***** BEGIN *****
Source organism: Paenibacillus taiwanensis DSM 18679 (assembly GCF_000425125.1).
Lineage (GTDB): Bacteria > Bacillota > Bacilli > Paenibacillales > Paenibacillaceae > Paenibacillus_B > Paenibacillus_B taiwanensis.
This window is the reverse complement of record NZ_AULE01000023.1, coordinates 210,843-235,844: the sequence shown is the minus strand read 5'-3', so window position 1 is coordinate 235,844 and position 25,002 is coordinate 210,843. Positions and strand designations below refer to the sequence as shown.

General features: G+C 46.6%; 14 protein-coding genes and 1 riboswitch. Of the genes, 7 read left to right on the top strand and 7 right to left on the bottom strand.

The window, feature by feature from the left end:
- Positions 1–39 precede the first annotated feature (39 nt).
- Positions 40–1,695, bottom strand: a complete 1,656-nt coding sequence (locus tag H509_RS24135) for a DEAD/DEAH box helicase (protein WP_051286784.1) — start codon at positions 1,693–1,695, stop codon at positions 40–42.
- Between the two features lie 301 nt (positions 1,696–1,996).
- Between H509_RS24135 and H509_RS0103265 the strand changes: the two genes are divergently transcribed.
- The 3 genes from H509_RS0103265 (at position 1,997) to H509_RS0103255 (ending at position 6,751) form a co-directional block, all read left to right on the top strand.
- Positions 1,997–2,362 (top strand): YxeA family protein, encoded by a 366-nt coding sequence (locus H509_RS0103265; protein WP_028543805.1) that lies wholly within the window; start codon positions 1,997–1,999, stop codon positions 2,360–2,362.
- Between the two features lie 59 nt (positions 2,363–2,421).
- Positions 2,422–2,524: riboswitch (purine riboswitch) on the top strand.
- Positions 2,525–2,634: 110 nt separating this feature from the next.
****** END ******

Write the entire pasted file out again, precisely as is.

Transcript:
Source organism: Paenibacillus taiwanensis DSM 18679 (assembly GCF_000425125.1).
Lineage (GTDB): Bacteria > Bacillota > Bacilli > Paenibacillales > Paenibacillaceae > Paenibacillus_B > Paenibacillus_B taiwanensis.
This window is the reverse complement of record NZ_AULE01000023.1, coordinates 210,843-235,844: the sequence shown is the minus strand read 5'-3', so window position 1 is coordinate 235,844 and position 25,002 is coordinate 210,843. Positions and strand designations below refer to the sequence as shown.

General features: G+C 46.6%; 14 protein-coding genes and 1 riboswitch. Of the genes, 7 read left to right on the top strand and 7 right to left on the bottom strand.

The window, feature by feature from the left end:
- Positions 1–39 precede the first annotated feature (39 nt).
- Positions 40–1,695, bottom strand: a complete 1,656-nt coding sequence (locus tag H509_RS24135) for a DEAD/DEAH box helicase (protein WP_051286784.1) — start codon at positions 1,693–1,695, stop codon at positions 40–42.
- Between the two features lie 301 nt (positions 1,696–1,996).
- Between H509_RS24135 and H509_RS0103265 the strand changes: the two genes are divergently transcribed.
- The 3 genes from H509_RS0103265 (at position 1,997) to H509_RS0103255 (ending at position 6,751) form a co-directional block, all read left to right on the top strand.
- Positions 1,997–2,362 (top strand): YxeA family protein, encoded by a 366-nt coding sequence (locus H509_RS0103265; protein WP_028543805.1) that lies wholly within the window; start codon positions 1,997–1,999, stop codon positions 2,360–2,362.
- Between the two features lie 59 nt (positions 2,363–2,421).
- Positions 2,422–2,524: riboswitch (purine riboswitch) on the top strand.
- Positions 2,525–2,634: 110 nt separating this feature from the next.